Pharmacy Maximenu

Maximenu CK message : Your module ID 510 is still working in V8 Legacy mode. Please change it in the Advanced options to remove this message.

                        Medicinal  Grains 



















Spelt comes from a wheat-like plant whose seed somewhat resembles wheat but is a bit longer and more pointed. Just like hard red winter wheat, Spelt must be planted in the fall of the year, maturing the following summer. It is an ancient grain that has been grown all over Europe for the last 9,000 years and is also referred to in the Old Testament of the Bible. In fact, it is believed that only the grains Emmer and Elkorn have preceded Spelt in being domesticated. Spelt's "nutty" flavor has long been popular in Europe, where it is also known as "Farro" (Italy) and "Dinkle" (Germany). In Roman times it was "Farrum", and origins can be traced back early Mesopotamia. Spelt (Triticum spelta) is an ancient distant cousin to modern wheat (Triticum aestivum). Here in the United States, Spelt was brought by Swiss Immigrants to the Eastern Ohio and from that time spelt was a very common grain grown for hundreds of years throughout the United States. During the 20th Century, it was almost completely abandoned for the more modern varieties of wheat which had a higher yield, shorter growing season and better resistance to disease. In Europe, especially during the Middle Ages, Spelt was grown for human consumption and also animal feed. Here in the United States, until recent times, Spelt was grown mostly as feed. However, since the mid 1980's, Spent has made a real inroad into the health food market as a wheat substitute.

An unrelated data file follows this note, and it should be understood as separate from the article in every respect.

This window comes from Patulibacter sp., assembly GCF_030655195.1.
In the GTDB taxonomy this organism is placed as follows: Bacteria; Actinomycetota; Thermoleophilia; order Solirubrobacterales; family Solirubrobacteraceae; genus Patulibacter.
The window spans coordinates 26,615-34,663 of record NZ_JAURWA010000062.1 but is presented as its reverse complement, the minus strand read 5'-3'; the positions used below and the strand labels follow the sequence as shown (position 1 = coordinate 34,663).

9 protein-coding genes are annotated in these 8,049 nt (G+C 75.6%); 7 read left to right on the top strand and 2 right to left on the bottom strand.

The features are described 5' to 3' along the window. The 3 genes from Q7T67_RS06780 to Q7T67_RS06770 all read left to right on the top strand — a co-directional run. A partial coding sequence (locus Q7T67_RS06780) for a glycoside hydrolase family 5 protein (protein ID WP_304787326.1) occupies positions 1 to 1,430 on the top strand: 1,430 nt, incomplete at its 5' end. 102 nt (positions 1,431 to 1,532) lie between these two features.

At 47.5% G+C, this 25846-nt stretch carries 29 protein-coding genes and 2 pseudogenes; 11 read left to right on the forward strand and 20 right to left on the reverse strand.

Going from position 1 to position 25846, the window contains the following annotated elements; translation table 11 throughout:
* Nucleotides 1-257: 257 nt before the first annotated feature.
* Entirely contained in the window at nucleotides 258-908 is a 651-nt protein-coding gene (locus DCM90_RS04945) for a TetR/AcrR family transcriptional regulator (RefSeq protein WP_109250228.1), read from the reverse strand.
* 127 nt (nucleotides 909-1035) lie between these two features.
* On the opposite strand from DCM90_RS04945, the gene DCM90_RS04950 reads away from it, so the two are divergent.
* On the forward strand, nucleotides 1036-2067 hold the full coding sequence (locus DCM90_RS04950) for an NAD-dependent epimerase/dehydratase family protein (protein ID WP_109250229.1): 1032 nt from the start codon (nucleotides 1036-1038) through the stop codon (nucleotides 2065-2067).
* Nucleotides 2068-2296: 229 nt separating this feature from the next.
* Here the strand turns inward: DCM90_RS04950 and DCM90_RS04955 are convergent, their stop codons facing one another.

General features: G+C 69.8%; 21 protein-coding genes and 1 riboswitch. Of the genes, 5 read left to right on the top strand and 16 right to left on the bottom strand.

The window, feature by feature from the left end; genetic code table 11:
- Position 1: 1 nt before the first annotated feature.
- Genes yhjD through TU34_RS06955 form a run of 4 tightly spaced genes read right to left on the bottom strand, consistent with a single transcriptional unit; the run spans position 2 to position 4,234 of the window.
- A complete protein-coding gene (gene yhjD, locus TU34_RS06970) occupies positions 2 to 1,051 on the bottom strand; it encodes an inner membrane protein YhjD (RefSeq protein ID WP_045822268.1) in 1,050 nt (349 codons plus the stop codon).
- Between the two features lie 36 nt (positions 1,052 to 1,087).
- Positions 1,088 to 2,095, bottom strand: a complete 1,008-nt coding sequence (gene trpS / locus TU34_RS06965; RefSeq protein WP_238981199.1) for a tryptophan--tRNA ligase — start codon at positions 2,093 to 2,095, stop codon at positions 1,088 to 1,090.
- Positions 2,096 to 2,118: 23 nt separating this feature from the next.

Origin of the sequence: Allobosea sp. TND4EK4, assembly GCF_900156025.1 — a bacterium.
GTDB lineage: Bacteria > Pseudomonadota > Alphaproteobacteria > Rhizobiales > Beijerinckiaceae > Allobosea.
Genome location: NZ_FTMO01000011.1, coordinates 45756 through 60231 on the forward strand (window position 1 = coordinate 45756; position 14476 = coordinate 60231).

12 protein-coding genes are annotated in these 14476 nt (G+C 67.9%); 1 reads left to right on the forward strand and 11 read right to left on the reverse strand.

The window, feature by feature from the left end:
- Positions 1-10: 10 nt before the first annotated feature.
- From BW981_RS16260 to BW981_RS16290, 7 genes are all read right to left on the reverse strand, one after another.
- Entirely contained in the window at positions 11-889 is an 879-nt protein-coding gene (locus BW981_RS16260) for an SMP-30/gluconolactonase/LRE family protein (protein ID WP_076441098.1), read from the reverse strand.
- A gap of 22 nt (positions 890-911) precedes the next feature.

Many people who are allergic to wheat can tolerate Spelt. However, many allergy doctors believe that Spelt is too closely related to wheat for it to be an effective replacement grain. Celiac Disease clients can not eat spelt. For people on Blood Type diets, AB is friendly to this grain.


Joomla! Debug Console


Profile Information

Memory Usage

Database Queries